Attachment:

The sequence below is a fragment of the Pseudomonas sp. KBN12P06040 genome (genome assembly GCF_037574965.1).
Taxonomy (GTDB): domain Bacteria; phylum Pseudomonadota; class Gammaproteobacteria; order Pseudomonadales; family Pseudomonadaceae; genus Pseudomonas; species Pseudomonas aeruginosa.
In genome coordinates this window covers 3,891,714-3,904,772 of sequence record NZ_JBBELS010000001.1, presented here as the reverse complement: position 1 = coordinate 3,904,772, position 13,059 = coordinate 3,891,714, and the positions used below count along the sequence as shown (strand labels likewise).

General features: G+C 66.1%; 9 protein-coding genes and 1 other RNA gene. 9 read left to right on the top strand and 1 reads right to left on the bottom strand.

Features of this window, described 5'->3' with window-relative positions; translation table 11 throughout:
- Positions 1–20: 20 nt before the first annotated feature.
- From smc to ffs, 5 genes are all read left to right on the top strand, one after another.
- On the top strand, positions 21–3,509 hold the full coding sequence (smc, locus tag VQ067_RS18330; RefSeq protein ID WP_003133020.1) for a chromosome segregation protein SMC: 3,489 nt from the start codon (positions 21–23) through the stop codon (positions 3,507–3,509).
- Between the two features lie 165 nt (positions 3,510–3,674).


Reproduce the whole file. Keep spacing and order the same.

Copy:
The sequence below is a fragment of the Pseudomonas sp. KBN12P06040 genome (genome assembly GCF_037574965.1).
Taxonomy (GTDB): domain Bacteria; phylum Pseudomonadota; class Gammaproteobacteria; order Pseudomonadales; family Pseudomonadaceae; genus Pseudomonas; species Pseudomonas aeruginosa.
In genome coordinates this window covers 3,891,714-3,904,772 of sequence record NZ_JBBELS010000001.1, presented here as the reverse complement: position 1 = coordinate 3,904,772, position 13,059 = coordinate 3,891,714, and the positions used below count along the sequence as shown (strand labels likewise).

General features: G+C 66.1%; 9 protein-coding genes and 1 other RNA gene. 9 read left to right on the top strand and 1 reads right to left on the bottom strand.

Features of this window, described 5'->3' with window-relative positions; translation table 11 throughout:
- Positions 1–20: 20 nt before the first annotated feature.
- From smc to ffs, 5 genes are all read left to right on the top strand, one after another.
- On the top strand, positions 21–3,509 hold the full coding sequence (smc, locus tag VQ067_RS18330; RefSeq protein ID WP_003133020.1) for a chromosome segregation protein SMC: 3,489 nt from the start codon (positions 21–23) through the stop codon (positions 3,507–3,509).
- Between the two features lie 165 nt (positions 3,510–3,674).